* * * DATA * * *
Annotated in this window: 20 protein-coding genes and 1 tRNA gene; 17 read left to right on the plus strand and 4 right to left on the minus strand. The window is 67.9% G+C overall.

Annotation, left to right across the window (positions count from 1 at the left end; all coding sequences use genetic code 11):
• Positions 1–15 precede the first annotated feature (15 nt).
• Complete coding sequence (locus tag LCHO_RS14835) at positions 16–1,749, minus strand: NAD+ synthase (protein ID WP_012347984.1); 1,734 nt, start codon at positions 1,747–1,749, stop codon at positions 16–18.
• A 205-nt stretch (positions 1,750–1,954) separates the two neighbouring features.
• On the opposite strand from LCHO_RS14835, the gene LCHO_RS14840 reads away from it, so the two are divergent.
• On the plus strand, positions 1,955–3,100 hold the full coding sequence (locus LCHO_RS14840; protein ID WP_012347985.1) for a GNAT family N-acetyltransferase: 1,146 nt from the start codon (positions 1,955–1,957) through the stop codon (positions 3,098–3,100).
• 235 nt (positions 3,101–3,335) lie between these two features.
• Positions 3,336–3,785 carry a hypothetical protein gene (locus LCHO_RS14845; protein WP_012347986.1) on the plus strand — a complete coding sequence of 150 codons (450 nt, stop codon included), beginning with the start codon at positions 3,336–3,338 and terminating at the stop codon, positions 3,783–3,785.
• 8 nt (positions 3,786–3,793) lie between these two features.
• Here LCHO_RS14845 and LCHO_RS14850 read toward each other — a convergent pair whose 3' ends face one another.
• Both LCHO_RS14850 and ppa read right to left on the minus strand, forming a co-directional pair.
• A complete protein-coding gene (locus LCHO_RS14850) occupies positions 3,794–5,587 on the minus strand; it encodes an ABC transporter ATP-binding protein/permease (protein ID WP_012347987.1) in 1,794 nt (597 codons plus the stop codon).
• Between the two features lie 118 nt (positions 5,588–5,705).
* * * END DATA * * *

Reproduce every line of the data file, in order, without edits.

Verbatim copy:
Annotated in this window: 20 protein-coding genes and 1 tRNA gene; 17 read left to right on the plus strand and 4 right to left on the minus strand. The window is 67.9% G+C overall.

Annotation, left to right across the window (positions count from 1 at the left end; all coding sequences use genetic code 11):
• Positions 1–15 precede the first annotated feature (15 nt).
• Complete coding sequence (locus tag LCHO_RS14835) at positions 16–1,749, minus strand: NAD+ synthase (protein ID WP_012347984.1); 1,734 nt, start codon at positions 1,747–1,749, stop codon at positions 16–18.
• A 205-nt stretch (positions 1,750–1,954) separates the two neighbouring features.
• On the opposite strand from LCHO_RS14835, the gene LCHO_RS14840 reads away from it, so the two are divergent.
• On the plus strand, positions 1,955–3,100 hold the full coding sequence (locus LCHO_RS14840; protein ID WP_012347985.1) for a GNAT family N-acetyltransferase: 1,146 nt from the start codon (positions 1,955–1,957) through the stop codon (positions 3,098–3,100).
• 235 nt (positions 3,101–3,335) lie between these two features.
• Positions 3,336–3,785 carry a hypothetical protein gene (locus LCHO_RS14845; protein WP_012347986.1) on the plus strand — a complete coding sequence of 150 codons (450 nt, stop codon included), beginning with the start codon at positions 3,336–3,338 and terminating at the stop codon, positions 3,783–3,785.
• 8 nt (positions 3,786–3,793) lie between these two features.
• Here LCHO_RS14845 and LCHO_RS14850 read toward each other — a convergent pair whose 3' ends face one another.
• Both LCHO_RS14850 and ppa read right to left on the minus strand, forming a co-directional pair.
• A complete protein-coding gene (locus LCHO_RS14850) occupies positions 3,794–5,587 on the minus strand; it encodes an ABC transporter ATP-binding protein/permease (protein ID WP_012347987.1) in 1,794 nt (597 codons plus the stop codon).
• Between the two features lie 118 nt (positions 5,588–5,705).